During World War I medical authorities in Britain described the condition of men suffering from their war experiences as “Not yet diagnosed – nervous” or NYD-N. They divided these cases into “neurasthenia” and “hysteria”. Neurasthenia seemed to occur…
among officers and was treated with rest, recreation, and a period away from the front. Hysteria seemed to occur among the lower ranks.
The term was also used to describe women who were consigned to workhouses, paralyzed or mute, and, according to the authorities, used their hysteria as a reason not to work.
Prominent Canadian physician and medical historian Andrew Macphail, who was knighted for literary acumen and his service to Queen and country would soon after the war define shell shock in men who had experienced combat as a “manifestation of childishness and femininity.”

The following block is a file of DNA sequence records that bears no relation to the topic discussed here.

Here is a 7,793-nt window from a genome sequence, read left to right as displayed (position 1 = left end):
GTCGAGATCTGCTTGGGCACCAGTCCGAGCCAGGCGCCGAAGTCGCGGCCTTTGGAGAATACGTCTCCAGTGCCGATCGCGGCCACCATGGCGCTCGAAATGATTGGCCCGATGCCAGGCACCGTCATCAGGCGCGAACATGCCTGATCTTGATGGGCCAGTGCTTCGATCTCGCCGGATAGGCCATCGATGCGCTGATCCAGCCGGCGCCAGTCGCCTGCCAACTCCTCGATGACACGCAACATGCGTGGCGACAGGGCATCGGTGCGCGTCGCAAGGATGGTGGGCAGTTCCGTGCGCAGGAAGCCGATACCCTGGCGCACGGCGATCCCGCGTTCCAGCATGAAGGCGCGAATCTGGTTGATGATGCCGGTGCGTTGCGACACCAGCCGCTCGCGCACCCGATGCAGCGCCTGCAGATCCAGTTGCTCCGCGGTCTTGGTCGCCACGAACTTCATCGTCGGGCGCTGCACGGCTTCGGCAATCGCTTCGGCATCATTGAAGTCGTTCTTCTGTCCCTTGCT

As that war was drawing to a close, Canada’s militia Minister Sir Edward Kemp convened a panel of medical experts who viewed men with psychological trauma as “Individuals of a constitutionally inferior type (who) will form a class of tramps, ne’er do wells and criminals that history shows has always followed a war.”
The Great War’s greatest poet, combat veteran Wilfred Owen, offered a different perspective on war and madness in his 1917 poem, Mental Cases:
For an sharp satire of the changes in the labeling of the effects of fighting in a war, tune in to the late comedian and social critic George Carlin.